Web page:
Two down, thirty-six to go. The English Premier League has blitzed back into our collective consciousness, and the 2018/2019 season is already throwing out the sort of stories and headlines that make this the most watchable football league in the world.
Week 2 was filled with goals, a lot of home wins, a couple of red cards, some abject defending and (finally) a goal from Harry Kane in August. Manchester City battered Huddersfield Town, Brighton made Jose Mourinho look even more miserable than ever, Liverpool, Chelsea, Bournemouth
And while this is merely the start of the long haul until the Champions are crowned in May, there are some trends worth following over the next few months. So, let’s take a deeper dive into what we learned in the second week of the EPL.
All hail the Champions
Manchester City are going to probably win the league. And that will not be a surprise.
That is not hyperbole, just a cold assessment of how good this team are. Love them or hate them, Pep Guardiola’s boys are apparently in a different class to the rest of the teams below them, and are a good bet to be the first team to win back-to-back titles since Manchester United racked up three on the bounce in 2008/2009.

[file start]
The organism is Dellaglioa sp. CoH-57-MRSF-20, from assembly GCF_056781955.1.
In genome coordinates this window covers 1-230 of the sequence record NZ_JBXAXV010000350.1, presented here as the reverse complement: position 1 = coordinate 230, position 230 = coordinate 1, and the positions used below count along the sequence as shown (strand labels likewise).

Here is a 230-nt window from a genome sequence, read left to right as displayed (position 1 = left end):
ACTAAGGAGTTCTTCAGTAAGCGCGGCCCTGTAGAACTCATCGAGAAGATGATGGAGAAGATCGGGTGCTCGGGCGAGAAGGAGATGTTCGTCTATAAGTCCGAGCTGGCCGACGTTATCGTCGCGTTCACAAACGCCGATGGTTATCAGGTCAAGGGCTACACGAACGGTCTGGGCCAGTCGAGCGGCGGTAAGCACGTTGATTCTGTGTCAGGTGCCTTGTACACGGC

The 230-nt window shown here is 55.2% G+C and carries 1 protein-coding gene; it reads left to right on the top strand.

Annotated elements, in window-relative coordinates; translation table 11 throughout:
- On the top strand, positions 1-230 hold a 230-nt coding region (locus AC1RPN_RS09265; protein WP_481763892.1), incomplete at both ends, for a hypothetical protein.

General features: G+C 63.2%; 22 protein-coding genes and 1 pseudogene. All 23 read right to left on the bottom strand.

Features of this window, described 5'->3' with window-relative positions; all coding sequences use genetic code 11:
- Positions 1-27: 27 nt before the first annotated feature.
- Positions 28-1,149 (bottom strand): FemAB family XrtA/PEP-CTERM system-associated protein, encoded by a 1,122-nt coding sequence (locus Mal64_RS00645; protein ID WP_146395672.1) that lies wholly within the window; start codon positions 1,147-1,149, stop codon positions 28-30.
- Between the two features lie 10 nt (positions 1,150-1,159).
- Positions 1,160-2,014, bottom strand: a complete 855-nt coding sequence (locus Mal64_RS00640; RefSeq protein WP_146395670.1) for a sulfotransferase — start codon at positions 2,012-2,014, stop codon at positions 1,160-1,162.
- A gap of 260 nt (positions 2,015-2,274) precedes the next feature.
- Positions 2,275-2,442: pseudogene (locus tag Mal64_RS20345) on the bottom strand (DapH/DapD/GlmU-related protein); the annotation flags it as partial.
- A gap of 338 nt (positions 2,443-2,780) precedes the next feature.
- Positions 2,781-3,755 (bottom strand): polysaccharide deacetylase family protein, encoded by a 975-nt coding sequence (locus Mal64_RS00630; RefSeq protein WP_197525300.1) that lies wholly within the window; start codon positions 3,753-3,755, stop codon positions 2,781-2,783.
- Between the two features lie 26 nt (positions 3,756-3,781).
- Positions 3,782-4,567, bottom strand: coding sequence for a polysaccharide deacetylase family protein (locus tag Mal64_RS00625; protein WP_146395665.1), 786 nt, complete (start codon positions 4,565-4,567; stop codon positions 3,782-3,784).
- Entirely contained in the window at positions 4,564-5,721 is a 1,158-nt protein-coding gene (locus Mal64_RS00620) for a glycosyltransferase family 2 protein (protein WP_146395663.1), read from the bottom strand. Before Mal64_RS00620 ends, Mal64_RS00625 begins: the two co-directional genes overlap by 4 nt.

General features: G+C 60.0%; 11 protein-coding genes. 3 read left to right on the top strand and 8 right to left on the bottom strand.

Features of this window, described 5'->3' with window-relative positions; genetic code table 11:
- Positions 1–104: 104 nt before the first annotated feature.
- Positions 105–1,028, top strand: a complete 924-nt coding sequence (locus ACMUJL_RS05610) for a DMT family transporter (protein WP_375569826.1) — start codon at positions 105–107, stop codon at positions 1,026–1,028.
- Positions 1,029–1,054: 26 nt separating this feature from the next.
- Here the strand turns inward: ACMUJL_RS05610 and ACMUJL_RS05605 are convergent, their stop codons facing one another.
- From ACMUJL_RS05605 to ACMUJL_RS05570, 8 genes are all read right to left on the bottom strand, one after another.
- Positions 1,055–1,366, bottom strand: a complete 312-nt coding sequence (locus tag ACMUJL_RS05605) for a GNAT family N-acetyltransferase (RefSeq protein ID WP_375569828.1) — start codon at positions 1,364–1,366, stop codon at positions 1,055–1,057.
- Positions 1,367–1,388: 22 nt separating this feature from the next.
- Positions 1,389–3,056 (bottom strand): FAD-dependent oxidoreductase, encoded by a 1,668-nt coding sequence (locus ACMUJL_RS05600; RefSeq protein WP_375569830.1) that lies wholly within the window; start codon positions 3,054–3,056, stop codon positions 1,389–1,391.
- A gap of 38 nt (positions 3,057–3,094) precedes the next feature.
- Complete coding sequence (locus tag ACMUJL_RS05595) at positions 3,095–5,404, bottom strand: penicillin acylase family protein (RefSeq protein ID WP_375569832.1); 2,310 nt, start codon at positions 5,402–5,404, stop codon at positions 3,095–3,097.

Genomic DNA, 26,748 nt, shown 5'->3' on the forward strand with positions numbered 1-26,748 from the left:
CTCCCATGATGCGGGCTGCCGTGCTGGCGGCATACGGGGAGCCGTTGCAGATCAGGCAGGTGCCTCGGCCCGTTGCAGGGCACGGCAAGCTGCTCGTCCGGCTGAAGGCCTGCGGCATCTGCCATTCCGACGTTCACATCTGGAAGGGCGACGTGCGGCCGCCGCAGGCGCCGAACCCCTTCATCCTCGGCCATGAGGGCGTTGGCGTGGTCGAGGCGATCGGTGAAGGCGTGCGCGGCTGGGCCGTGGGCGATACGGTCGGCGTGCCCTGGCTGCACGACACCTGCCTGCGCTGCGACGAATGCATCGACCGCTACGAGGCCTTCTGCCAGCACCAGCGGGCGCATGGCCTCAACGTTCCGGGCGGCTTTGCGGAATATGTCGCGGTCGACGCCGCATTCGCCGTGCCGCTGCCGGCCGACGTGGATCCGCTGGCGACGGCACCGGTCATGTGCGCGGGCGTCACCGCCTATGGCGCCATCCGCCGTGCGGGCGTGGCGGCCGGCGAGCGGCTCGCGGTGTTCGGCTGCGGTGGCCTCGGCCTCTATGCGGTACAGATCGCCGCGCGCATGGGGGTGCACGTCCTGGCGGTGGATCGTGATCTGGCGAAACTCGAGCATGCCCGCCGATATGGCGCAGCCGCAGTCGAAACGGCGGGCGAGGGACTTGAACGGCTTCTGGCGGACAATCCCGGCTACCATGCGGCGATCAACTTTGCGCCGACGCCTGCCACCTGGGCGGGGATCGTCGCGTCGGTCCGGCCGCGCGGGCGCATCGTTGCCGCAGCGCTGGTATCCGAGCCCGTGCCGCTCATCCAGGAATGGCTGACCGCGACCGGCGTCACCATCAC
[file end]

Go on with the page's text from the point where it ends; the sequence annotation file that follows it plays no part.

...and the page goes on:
City put six past a hapless Huddersfield team, who can at least pat themselves on the back for keeping the game scoreless until the 25th minute. The fact that they then let in three in the next 10 minutes is neither here nor there. The home team were in cruise control for most of the game, with Sergio Aguero bagging his ninth EPL hat-trick – only the legendary Alan Shearer (Southampton, Blackburn, Newcastle United) has more in the competition.
Pep even left out Raheem Sterling and Kyle Walker, while the pacy Leroy Sane came on as a late substitute. Kevin De Bruyne may be on the injured list for three months, but this team is not going to give up its title easily (if at all).